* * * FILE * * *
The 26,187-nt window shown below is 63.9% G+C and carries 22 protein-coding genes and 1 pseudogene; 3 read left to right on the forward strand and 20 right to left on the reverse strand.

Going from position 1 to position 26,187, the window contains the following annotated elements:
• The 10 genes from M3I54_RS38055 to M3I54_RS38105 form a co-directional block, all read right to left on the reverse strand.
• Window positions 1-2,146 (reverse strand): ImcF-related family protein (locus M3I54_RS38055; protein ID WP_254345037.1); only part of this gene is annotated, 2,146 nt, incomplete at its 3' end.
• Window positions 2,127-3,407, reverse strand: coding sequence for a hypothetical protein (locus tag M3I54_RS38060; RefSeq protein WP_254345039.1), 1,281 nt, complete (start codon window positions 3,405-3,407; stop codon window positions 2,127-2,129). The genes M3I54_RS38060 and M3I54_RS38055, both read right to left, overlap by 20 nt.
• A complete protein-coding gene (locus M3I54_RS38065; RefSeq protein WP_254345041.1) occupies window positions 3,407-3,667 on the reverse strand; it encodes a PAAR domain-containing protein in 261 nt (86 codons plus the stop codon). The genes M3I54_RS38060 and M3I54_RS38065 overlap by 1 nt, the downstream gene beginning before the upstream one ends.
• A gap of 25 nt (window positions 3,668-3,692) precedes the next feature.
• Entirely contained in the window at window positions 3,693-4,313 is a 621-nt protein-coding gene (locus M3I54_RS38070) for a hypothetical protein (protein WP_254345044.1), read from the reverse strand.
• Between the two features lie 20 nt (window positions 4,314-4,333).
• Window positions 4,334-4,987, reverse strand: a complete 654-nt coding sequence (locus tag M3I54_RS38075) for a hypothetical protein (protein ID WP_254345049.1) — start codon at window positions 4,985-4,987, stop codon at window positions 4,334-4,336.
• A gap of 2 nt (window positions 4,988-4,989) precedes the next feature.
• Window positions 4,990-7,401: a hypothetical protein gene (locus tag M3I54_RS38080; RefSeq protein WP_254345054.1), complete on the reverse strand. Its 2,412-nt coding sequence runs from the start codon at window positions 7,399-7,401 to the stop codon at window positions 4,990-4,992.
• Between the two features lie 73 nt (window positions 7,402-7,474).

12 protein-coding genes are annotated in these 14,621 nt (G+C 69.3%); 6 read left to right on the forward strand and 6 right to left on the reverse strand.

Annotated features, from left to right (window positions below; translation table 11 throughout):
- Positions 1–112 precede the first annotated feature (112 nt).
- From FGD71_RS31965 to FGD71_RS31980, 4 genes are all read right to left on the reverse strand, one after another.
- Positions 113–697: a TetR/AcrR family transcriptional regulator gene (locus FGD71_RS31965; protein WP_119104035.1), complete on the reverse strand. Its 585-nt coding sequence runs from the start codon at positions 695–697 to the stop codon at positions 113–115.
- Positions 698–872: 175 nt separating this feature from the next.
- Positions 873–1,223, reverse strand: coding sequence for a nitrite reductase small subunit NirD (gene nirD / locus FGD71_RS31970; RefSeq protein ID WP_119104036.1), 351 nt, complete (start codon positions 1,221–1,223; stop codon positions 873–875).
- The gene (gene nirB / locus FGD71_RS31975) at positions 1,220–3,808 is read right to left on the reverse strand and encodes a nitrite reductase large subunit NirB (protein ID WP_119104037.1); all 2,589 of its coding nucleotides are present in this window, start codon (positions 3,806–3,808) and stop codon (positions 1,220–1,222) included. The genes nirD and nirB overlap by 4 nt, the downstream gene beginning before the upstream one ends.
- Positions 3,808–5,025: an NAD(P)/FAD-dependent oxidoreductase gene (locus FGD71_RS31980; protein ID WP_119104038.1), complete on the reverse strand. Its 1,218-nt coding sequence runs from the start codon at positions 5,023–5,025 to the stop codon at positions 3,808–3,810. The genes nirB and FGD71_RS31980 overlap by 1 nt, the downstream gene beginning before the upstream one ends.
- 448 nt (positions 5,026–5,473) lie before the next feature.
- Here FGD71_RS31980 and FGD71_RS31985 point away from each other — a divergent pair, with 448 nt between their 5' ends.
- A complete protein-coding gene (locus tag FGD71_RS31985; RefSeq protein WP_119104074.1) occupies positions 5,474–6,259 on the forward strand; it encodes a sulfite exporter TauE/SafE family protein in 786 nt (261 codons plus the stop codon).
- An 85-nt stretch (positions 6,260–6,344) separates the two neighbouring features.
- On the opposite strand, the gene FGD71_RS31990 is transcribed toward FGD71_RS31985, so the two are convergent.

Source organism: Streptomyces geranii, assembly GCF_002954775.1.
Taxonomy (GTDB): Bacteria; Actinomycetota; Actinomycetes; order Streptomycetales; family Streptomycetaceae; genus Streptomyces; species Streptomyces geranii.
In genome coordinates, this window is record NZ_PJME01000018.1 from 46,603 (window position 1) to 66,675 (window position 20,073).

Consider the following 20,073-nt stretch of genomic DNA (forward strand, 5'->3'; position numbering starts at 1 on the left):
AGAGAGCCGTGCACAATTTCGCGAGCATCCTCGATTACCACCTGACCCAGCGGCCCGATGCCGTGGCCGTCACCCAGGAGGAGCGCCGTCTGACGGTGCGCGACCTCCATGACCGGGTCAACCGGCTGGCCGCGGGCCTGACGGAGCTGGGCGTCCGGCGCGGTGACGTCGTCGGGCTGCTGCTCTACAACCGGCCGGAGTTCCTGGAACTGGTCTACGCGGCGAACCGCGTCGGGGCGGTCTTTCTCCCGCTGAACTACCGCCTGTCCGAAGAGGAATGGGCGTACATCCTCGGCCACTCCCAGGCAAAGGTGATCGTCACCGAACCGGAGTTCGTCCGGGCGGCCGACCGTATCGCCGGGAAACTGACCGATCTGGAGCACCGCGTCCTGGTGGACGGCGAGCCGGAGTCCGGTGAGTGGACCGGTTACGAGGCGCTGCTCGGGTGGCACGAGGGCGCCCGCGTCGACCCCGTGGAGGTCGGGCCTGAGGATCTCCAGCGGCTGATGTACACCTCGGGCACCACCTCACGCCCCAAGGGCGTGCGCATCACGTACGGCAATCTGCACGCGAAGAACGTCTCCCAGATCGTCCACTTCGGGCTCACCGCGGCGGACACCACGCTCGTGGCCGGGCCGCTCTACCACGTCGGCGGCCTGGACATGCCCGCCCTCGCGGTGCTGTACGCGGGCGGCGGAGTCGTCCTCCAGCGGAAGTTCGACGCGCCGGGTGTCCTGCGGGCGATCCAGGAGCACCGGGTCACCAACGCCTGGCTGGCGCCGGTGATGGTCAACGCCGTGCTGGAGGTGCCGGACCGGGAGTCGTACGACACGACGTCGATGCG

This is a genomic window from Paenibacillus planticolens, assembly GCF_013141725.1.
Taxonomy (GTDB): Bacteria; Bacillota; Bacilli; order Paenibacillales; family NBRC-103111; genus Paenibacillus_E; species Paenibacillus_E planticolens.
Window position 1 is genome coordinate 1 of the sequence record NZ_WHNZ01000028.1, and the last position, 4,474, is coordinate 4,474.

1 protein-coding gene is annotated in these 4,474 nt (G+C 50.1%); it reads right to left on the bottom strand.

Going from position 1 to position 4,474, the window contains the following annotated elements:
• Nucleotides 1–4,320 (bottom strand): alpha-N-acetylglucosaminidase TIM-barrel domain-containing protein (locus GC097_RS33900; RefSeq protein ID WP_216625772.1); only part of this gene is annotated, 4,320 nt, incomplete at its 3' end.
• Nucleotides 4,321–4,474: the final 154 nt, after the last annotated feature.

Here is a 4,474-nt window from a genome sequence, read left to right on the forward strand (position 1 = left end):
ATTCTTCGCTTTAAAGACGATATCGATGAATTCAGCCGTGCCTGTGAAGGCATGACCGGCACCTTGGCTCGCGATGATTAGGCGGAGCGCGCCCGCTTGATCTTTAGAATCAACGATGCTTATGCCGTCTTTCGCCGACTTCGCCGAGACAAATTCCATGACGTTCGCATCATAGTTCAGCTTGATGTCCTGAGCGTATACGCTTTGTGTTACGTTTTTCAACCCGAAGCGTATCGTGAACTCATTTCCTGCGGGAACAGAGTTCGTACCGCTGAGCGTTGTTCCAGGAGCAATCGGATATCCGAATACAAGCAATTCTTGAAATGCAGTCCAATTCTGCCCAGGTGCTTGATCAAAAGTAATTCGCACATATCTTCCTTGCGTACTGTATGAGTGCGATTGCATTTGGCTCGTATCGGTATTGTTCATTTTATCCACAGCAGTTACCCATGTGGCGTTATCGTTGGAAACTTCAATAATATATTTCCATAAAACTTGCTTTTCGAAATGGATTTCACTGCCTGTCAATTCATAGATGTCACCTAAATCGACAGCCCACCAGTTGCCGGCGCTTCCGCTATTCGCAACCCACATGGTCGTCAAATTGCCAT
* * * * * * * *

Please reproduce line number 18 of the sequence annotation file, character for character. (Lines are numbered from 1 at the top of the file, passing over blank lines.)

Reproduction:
- Positions 113–697: a TetR/AcrR family transcriptional regulator gene (locus FGD71_RS31965; protein WP_119104035.1), complete on the reverse strand. Its 585-nt coding sequence runs from the start codon at positions 695–697 to the stop codon at positions 113–115.